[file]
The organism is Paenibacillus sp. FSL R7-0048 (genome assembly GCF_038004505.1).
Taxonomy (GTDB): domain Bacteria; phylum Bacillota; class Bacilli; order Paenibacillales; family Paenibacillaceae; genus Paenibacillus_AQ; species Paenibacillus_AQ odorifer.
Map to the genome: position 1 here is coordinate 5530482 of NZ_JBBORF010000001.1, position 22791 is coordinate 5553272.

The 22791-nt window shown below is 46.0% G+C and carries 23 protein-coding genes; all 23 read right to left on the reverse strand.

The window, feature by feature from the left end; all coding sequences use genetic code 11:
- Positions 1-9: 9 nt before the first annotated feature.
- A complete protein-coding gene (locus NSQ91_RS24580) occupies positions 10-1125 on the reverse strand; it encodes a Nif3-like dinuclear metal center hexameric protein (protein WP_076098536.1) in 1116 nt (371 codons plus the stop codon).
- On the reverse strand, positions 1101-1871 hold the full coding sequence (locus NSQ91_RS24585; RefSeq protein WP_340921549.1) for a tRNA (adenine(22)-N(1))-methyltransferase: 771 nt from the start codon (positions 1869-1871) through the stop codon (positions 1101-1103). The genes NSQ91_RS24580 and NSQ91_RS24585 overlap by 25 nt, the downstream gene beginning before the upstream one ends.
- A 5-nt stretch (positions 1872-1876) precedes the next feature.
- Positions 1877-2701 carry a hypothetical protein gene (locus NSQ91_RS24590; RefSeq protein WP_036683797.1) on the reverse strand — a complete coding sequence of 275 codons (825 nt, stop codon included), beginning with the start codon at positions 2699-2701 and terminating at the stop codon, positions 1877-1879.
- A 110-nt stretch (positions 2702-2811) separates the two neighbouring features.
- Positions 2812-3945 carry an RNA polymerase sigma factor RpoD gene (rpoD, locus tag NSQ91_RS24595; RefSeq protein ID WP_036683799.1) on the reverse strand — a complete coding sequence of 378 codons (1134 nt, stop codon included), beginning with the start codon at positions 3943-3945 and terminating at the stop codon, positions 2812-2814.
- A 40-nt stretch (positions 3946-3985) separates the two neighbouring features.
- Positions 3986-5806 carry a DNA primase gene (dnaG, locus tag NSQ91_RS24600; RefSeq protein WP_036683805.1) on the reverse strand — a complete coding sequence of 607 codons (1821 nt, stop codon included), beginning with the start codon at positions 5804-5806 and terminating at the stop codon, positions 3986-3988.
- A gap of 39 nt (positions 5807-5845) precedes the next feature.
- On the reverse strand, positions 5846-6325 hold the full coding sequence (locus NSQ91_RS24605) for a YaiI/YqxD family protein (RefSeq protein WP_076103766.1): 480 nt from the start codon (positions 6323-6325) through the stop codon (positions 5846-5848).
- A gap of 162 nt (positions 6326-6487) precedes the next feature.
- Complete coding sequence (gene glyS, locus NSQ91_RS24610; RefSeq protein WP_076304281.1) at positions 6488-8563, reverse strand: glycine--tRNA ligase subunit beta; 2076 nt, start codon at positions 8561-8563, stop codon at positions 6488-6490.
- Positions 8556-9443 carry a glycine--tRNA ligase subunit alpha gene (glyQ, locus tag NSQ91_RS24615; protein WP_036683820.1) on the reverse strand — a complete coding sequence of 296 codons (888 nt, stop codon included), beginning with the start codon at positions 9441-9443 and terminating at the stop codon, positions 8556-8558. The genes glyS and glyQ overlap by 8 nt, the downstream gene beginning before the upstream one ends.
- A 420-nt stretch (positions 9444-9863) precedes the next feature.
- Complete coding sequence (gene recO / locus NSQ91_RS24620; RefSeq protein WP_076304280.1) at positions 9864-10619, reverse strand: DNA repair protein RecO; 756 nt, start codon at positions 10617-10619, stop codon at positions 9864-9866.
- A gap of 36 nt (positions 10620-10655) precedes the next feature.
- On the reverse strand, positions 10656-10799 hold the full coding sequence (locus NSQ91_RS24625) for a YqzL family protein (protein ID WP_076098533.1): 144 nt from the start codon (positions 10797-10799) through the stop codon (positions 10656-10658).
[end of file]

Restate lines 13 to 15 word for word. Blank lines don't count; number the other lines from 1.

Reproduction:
- A 40-nt stretch (positions 3946-3985) separates the two neighbouring features.
- Positions 3986-5806 carry a DNA primase gene (dnaG, locus tag NSQ91_RS24600; RefSeq protein WP_036683805.1) on the reverse strand — a complete coding sequence of 607 codons (1821 nt, stop codon included), beginning with the start codon at positions 5804-5806 and terminating at the stop codon, positions 3986-3988.
- A gap of 39 nt (positions 5807-5845) precedes the next feature.